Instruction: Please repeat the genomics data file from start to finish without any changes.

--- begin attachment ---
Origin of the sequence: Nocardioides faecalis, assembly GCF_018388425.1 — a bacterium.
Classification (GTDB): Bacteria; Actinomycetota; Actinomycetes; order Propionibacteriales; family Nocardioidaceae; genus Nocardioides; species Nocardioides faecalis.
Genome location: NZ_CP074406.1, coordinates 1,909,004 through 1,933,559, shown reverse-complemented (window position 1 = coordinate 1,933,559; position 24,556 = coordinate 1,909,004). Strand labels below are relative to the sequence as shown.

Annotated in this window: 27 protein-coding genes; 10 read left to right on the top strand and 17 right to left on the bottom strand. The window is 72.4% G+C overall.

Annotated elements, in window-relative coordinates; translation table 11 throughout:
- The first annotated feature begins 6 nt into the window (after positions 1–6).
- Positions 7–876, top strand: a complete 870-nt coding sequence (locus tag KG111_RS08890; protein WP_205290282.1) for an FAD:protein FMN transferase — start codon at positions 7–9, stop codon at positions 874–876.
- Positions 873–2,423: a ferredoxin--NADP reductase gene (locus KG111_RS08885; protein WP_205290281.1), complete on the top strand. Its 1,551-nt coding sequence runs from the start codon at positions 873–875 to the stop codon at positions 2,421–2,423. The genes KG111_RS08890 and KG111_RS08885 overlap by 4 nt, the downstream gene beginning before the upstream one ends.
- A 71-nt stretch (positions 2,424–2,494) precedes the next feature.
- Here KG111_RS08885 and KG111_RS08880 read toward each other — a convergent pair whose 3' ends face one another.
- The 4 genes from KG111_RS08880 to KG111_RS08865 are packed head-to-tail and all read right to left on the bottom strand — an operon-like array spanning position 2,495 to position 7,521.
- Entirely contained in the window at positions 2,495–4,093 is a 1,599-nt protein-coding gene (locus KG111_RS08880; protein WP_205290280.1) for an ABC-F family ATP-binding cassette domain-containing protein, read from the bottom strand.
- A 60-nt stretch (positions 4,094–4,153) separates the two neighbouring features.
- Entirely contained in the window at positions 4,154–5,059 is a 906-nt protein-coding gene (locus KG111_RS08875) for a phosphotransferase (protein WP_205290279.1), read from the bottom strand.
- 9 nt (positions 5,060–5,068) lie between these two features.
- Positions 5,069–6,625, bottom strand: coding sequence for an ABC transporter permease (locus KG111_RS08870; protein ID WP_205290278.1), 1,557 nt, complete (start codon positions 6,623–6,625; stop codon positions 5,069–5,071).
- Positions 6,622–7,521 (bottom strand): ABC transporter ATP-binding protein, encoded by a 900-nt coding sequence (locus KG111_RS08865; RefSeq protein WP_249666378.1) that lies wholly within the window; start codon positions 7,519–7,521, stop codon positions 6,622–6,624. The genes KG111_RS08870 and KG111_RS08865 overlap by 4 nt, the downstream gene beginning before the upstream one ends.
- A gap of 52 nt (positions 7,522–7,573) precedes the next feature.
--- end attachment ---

Origin of the sequence: Nocardioides faecalis, assembly GCF_018388425.1 — a bacterium.
Classification (GTDB): Bacteria; Actinomycetota; Actinomycetes; order Propionibacteriales; family Nocardioidaceae; genus Nocardioides; species Nocardioides faecalis.
Genome location: NZ_CP074406.1, coordinates 1,909,004 through 1,933,559, shown reverse-complemented (window position 1 = coordinate 1,933,559; position 24,556 = coordinate 1,909,004). Strand labels below are relative to the sequence as shown.

Annotated in this window: 27 protein-coding genes; 10 read left to right on the top strand and 17 right to left on the bottom strand. The window is 72.4% G+C overall.

Annotated elements, in window-relative coordinates; translation table 11 throughout:
- The first annotated feature begins 6 nt into the window (after positions 1–6).
- Positions 7–876, top strand: a complete 870-nt coding sequence (locus tag KG111_RS08890; protein WP_205290282.1) for an FAD:protein FMN transferase — start codon at positions 7–9, stop codon at positions 874–876.
- Positions 873–2,423: a ferredoxin--NADP reductase gene (locus KG111_RS08885; protein WP_205290281.1), complete on the top strand. Its 1,551-nt coding sequence runs from the start codon at positions 873–875 to the stop codon at positions 2,421–2,423. The genes KG111_RS08890 and KG111_RS08885 overlap by 4 nt, the downstream gene beginning before the upstream one ends.
- A 71-nt stretch (positions 2,424–2,494) precedes the next feature.
- Here KG111_RS08885 and KG111_RS08880 read toward each other — a convergent pair whose 3' ends face one another.
- The 4 genes from KG111_RS08880 to KG111_RS08865 are packed head-to-tail and all read right to left on the bottom strand — an operon-like array spanning position 2,495 to position 7,521.
- Entirely contained in the window at positions 2,495–4,093 is a 1,599-nt protein-coding gene (locus KG111_RS08880; protein WP_205290280.1) for an ABC-F family ATP-binding cassette domain-containing protein, read from the bottom strand.
- A 60-nt stretch (positions 4,094–4,153) separates the two neighbouring features.
- Entirely contained in the window at positions 4,154–5,059 is a 906-nt protein-coding gene (locus KG111_RS08875) for a phosphotransferase (protein WP_205290279.1), read from the bottom strand.
- 9 nt (positions 5,060–5,068) lie between these two features.
- Positions 5,069–6,625, bottom strand: coding sequence for an ABC transporter permease (locus KG111_RS08870; protein ID WP_205290278.1), 1,557 nt, complete (start codon positions 6,623–6,625; stop codon positions 5,069–5,071).
- Positions 6,622–7,521 (bottom strand): ABC transporter ATP-binding protein, encoded by a 900-nt coding sequence (locus KG111_RS08865; RefSeq protein WP_249666378.1) that lies wholly within the window; start codon positions 7,519–7,521, stop codon positions 6,622–6,624. The genes KG111_RS08870 and KG111_RS08865 overlap by 4 nt, the downstream gene beginning before the upstream one ends.
- A gap of 52 nt (positions 7,522–7,573) precedes the next feature.